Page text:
Accompanied by our Artnet colleague Sherry Wong, we journeyed to Lisa Ruyter's cavernous Williamsburg studio on Super Bowl Sunday in search of something really super.
We were not disappointed. Sitting astride her Volkswagen bumper, Ruyter told us, "I've just finished this huge restaurant scene for a show next month at the Kunstmuseum in Wolfsburg, Germany."
We beheld the wall-sized piece, called A Mad Whirl, crammed with Brooklyn art folk scarfing down food, booze and smokes.
Ashamed that we had referred to similar but smaller pieces in Lisa's sold-out show last fall at Leo Koenig as "junk," we tried to save face.
"You know, Lisa, we just finished reading Leo Steinberg's 1960 essay, The Problem of the Public. Steinberg calls the notion of public philistines rejecting the new a myth.
"In fact, it's the artists and the experts who routinely reject radical change. Steinberg particularly mentions Matisse deriding Demoiselles d'Avignon as a 'cruel joke,' a satire of Matisse's Joy of Life."
The artist was gracious, as we apologized for doubting her genius.
"Well, Charlie, I'm working on three different bodies of work for three upcoming shows. I've been having problems with a suite of overhead shots for a show next September at Georg Kargl Gallery in Vienna.
"The slides I've taken, of crosswalks and the like, tend to compress perspective."
"So you feel the vertigo?" we answered.
"Yes, I'm still dissatisfied. I'm also working on a series of nature trails in the Everglades for Thaddaeus Ropac. I hope to persuade him to like them."
Lisa was too modest -- the three pieces she's already completed in this series are stunning treatments of winding roads disappearing forever into nature, full of Matisseana.
Above all, we especially adored Lost Horizon, a light blue sonata to Coney Island, snaking from the Italian family drinking and playing cards in the foreground towards infinity, pure mastery of perspective.
The mystical dimension viewers worldwide find so divine in Ruyter's heavy output captured the artist herself in her intense installation at the Art Basel art fair last summer, "Stations of the Cross."
"Jose Freire was reading to me from the book God by theologian Jack Miles. Since then Miles has written the best-seller Christ. We were introduced and collaborated on the Basel project," Lisa reflected.
With the severeness of stained glass reliquaries, Ruyter truncated each station with a somber, almost ominous inverted black cross.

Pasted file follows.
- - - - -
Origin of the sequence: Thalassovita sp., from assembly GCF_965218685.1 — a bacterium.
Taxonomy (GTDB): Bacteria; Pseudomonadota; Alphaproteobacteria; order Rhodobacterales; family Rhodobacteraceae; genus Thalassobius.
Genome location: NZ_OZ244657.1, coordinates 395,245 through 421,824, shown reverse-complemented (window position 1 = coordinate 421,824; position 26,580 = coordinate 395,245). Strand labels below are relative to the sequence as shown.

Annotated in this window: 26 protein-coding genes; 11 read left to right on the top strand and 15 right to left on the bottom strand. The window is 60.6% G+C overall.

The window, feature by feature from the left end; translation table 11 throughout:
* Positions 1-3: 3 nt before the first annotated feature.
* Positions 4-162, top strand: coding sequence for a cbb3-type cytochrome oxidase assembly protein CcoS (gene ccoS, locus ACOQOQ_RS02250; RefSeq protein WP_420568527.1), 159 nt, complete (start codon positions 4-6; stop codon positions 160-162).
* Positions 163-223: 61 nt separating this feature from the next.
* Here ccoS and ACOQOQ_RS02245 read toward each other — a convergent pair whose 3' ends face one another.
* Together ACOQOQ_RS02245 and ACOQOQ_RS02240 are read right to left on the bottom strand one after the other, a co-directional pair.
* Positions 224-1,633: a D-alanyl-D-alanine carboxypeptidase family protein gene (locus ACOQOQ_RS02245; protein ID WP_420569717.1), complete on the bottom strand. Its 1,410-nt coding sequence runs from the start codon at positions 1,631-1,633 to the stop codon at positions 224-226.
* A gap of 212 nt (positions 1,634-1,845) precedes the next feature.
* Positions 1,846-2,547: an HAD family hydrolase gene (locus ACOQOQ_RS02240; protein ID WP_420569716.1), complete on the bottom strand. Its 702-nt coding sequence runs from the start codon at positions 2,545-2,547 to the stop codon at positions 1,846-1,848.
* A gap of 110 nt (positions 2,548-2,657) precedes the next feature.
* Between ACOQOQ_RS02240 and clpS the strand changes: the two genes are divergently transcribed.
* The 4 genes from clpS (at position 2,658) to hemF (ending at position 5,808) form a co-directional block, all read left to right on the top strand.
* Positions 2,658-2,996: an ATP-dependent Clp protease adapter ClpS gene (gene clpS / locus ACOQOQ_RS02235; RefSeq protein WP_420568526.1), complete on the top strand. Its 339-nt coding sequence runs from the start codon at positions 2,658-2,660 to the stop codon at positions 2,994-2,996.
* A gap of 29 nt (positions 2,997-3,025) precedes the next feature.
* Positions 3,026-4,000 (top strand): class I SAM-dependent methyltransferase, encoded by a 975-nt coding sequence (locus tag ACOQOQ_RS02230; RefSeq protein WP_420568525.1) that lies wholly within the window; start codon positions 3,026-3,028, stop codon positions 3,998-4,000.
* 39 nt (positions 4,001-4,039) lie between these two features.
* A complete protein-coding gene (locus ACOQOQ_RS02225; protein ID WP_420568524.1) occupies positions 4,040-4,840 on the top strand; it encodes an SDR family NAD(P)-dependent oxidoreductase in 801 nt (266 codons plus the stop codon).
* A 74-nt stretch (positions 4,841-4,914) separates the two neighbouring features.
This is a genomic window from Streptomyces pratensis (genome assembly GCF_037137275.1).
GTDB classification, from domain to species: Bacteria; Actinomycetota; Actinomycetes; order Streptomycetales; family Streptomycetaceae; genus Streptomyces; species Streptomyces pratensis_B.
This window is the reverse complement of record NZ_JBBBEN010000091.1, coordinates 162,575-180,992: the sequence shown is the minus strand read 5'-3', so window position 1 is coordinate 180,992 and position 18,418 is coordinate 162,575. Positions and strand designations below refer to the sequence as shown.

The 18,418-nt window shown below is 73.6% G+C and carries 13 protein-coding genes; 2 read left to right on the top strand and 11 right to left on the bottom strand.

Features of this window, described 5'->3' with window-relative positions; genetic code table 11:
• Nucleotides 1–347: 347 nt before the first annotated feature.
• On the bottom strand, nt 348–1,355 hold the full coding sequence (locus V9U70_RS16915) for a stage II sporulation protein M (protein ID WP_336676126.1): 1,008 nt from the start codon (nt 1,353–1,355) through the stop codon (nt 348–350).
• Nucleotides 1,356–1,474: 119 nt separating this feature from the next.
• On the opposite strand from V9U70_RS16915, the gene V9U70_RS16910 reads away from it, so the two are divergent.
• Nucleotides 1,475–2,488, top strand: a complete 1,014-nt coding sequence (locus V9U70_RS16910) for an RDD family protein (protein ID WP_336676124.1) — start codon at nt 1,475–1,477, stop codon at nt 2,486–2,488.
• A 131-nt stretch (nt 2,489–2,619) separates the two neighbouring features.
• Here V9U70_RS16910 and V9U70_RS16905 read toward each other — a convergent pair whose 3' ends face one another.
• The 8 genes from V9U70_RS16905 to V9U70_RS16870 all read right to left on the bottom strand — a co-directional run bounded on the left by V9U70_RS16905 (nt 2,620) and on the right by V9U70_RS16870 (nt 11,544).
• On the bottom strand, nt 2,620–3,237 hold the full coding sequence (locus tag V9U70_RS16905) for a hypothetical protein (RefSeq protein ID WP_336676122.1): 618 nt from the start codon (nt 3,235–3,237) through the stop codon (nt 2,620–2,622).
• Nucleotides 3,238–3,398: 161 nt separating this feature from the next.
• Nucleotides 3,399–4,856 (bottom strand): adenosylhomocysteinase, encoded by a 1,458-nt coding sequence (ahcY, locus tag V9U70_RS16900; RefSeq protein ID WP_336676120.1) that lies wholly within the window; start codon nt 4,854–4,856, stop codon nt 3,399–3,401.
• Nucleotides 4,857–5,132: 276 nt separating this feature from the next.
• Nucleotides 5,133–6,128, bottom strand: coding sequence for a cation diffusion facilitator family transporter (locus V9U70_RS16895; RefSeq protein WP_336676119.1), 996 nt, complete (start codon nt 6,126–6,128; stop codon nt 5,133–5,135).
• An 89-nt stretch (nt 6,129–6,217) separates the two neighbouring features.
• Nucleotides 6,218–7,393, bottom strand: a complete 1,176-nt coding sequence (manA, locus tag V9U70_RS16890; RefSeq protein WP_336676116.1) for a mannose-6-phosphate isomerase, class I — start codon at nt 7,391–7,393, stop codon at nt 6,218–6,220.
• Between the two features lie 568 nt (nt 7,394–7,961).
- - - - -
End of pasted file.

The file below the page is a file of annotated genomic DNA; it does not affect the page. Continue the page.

"The cross is an act of total nullification?" we asked.
"Working on so many shows simultaneously, you've taken on assistants?"
"Yes, Charlie," Lisa abjured, "I've got one full-time fellow, and a young woman who comes in when needed. With each piece, I fill in each of my intricate drawings with the base color, which requires a lot of tonal experimentation. Then my assistants do the drudgery, applying layer upon layer of color until I get the right consistency.
"My assistants are very proud of the work. They go to my shows and refer to the pieces as their own."
Lisa is especially happy to be showing in Wolfsburg this February.
"That's where they make Volkswagens. I've been having some trouble with mine, so I'll be going to the source for advice."
Ruyter recently lost her stepmother to cancer.
"It was the first time anyone really close to me has died. I went to Maryland for the funeral, during the wave of sniper killings. The cemetery was just a block from the site of one of the murders, and the shooters were still at large. It was sad and scary and very eerie."
We looked at pictures of Lisa's stepmother, a robust young woman who had just earned a PhD degree before she died.
This reminded us, through our own troubles, how much people need art to bolster and understand themselves, and of the great emotional expectations put on an artist such as Lisa, who must ship her paintings across the globe as soon as they're done, all the while planning another show further on up the trail.
Tennyson's Ulysses seemed to sum up Lisa's effort:
That which we are, we are:
One equal temper of heroic hearts,
made weak by time and fate,
but strong in will
to strive, to seek, to find
and not to yield.
CHARLIE FINCH is co-author of Most Art Sucks: Five Years of Coagula (Smart Art Press).